Thought for the week

Why Do Personal Development Training Programmes Fail? 7 Causes to Look Out For

For nearly 30 years, Serenity in Leadership has transformed organisational cultures and successfully trained CEOs and teams in leadership development and strategy interventions. We understand how beneficial a training programme can be for an organisation, but unfortunately, many programmes fail to provide long-lasting results. Why do training and development interventions fail?

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A survey found that 90% of the skills learnt in a training programme are forgotten after a year.

There are various reasons as to why this happens, from a lack of post-training support, to a clash between the new skills learnt and the old practices still in place. Here we examine these issues further and highlight what the best training programmes have that make the difference.

Why do corporate training programmes fail?

1. Training is perceived as a single event

A two-day workshop can act as a fantastic refresher or offer some vital skills on handling post-mergers or communicating effectively while remote working. But changing attitudes and behaviours requires a deeper analysis and a longer-term offering.

Many employers send their staff on mini workshops, expecting the information they have learnt to instantaneously be put to good use.

2. Employees do not understand the value

It is not uncommon for training programmes to be met with discontent from employees. Staff may perceive the training as additional work and something else to add to their weekly tasks. This is why it is crucial that leaders find out exactly what their staff are struggling with, and then seek training that provides a solution.

We know that employees want to work for companies that prioritise development and learning, but they need to feel confident that the training they take on will offer real benefit. Research has found that “70% of employees would be somewhat likely to leave their current job to work for an organization known for investing in employee development and learning.”

3. The training programme is not tailored

Each programme at Serenity in Leadership is customised for every client we work with because we understand that the remodelling required for an energy corporation will not meet the exact requirements of a pharmaceutical brand or a banking firm. Each business has their own needs that require bespoke support.

Many programmes today use a blanket generic approach where the same tools and tips are taught to every client. As consultants, we are guided by agile learning principles and not frameworks.

4. There is no post-training continuation

Applying the lessons taught through training requires time, space and support. It is very easy for staff to go back to the office and lose focus of what they have learnt because they are too busy dealing with current tasks. Managers need to be genuinely interested in what their people need and have learnt and implement training into KPIs and feedback, without overwhelming employees.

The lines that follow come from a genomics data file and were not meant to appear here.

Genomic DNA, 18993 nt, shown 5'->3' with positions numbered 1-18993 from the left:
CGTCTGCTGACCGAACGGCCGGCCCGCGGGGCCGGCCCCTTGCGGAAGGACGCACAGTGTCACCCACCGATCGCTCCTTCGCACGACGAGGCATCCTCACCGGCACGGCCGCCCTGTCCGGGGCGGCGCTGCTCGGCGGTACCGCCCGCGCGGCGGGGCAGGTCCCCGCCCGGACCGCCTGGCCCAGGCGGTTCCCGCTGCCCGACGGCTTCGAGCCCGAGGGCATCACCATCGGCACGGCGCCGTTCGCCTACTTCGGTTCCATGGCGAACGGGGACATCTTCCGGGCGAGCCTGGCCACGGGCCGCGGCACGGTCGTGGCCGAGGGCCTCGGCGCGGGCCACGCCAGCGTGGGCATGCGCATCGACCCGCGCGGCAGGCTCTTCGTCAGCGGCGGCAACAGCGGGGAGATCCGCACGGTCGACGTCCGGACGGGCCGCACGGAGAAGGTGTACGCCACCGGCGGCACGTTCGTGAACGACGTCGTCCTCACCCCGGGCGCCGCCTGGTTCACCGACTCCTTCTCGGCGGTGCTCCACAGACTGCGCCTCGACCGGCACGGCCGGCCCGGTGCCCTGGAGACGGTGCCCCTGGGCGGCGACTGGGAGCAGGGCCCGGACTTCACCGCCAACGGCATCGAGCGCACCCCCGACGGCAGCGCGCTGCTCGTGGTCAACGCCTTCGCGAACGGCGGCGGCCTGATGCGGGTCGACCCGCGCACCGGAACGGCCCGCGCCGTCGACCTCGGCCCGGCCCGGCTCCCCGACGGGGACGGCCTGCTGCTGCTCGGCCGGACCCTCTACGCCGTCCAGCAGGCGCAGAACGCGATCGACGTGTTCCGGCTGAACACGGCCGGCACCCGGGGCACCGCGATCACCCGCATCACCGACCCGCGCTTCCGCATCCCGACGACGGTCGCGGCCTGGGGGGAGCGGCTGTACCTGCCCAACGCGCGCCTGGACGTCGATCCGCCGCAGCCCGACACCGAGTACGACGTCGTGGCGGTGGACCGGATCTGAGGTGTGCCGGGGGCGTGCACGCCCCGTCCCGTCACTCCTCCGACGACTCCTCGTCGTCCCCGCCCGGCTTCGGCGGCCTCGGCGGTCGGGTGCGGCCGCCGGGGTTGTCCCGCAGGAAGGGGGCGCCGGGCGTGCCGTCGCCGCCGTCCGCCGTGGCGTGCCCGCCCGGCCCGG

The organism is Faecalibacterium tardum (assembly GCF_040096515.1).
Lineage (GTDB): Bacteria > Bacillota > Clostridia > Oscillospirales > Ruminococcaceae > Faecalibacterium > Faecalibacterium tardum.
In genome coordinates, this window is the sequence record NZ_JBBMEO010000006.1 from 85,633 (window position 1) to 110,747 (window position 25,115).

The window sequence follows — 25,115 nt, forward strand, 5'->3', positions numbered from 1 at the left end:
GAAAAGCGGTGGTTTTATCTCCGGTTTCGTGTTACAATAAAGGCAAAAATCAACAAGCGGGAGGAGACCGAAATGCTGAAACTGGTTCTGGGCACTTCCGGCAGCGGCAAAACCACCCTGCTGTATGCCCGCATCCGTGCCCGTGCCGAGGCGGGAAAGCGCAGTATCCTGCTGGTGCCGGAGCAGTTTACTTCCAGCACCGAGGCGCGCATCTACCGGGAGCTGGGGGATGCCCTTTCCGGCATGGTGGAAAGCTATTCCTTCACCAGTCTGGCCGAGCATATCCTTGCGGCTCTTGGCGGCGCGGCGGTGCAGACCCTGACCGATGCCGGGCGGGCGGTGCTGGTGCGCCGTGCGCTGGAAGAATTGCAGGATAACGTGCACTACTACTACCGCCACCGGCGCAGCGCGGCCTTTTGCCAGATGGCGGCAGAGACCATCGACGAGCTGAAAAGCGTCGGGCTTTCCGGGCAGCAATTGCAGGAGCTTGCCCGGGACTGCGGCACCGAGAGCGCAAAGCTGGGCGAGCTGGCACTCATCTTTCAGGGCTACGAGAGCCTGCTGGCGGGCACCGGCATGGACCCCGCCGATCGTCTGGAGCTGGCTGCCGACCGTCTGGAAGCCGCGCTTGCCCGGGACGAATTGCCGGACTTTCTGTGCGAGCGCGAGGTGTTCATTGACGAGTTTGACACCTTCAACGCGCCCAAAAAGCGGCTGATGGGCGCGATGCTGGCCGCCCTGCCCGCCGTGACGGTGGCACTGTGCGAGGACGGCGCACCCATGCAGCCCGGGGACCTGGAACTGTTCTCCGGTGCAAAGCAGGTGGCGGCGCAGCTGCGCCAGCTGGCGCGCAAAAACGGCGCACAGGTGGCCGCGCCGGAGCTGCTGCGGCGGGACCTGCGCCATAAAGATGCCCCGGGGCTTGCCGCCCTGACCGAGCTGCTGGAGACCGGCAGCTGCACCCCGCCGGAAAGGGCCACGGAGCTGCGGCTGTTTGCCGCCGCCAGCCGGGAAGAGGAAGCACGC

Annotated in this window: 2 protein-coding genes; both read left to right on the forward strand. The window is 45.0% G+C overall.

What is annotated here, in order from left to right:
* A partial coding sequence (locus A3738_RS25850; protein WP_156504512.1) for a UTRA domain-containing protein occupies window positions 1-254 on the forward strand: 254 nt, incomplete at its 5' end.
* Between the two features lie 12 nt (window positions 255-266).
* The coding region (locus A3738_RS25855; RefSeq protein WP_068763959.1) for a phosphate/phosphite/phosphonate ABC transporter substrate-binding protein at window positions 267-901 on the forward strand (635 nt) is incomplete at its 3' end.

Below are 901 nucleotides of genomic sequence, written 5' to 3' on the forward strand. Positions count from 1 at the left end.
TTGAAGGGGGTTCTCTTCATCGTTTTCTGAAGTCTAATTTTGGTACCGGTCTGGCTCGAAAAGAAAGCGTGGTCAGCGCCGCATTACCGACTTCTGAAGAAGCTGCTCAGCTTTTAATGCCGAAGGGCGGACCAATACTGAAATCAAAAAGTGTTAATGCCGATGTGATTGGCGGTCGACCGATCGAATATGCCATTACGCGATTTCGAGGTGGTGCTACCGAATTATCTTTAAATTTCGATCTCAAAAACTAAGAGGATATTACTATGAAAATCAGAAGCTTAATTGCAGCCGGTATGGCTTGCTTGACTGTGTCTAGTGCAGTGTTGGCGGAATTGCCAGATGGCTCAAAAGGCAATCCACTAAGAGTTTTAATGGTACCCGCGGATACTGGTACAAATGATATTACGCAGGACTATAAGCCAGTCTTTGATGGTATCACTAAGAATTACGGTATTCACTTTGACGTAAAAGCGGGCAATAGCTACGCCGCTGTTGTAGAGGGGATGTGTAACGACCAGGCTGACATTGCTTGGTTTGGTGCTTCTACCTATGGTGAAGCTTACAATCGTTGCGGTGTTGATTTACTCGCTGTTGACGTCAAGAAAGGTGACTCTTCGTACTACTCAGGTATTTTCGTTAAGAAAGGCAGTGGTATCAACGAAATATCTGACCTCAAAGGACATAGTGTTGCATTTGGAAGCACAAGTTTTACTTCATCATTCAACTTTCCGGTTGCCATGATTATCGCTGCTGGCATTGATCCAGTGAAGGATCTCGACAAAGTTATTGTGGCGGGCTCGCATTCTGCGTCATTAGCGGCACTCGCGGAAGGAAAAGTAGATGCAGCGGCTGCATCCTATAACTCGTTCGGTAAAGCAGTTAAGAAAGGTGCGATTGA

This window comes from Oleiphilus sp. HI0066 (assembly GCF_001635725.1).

5. Internal consultants may not have the resources to train efficiently

As external consultants, it might sound too obvious for us to state that training delivered with internal resources has many disadvantages. In-house training can increase the burden on administration and increase the pressure on employees to balance training with work.

External consultants bring a fresh, outside perspective. The facilitators and coaches at Serenity have spent their careers honing their skills and finding unique ways to demonstrate their knowledge. We have a long history of managing focus groups, teams and leaders. Our experience means we can deliver a depth of recommendations that are cost and time effective.

6. The training does not align to the culture

Training should never be implemented as a trend or tick-boxing measure. Sadly, this happens all too often in business, particularly around diversity and inclusion. For instance, an organisation invests in training to promote their D&I credentials with no measurements in place to track results, or real buy-in from senior management.

Corporate training programmes will fail if staff are not in an environment where they can put their training to use. Before choosing a programme, leaders need to plan how any training will align to the organisation’s aims and values. Executives need to be fully involved and plan how they can support their staff to ensure training is part of a businesses’ strategy.

7. The training lacks excitement

One in three employees believe uninspiring content is a barrier to their learning. People are more-likely to care about what they are being told if they find the information engaging. This is why at Serenity in Leadership; we carefully select the most cutting-edge training methods such as CQ® (cultural intelligence) and use a range of techniques to help employees retain what they are taught.

Corporate training programmes, when effective, can help leaders achieve better talent management, improve leadership development, equip managers with the skills needed to navigate uncertainty, increase employee retention and satisfaction at work, enhance performance standards and identify company weaknesses.

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Tuesday, January 25, 2022
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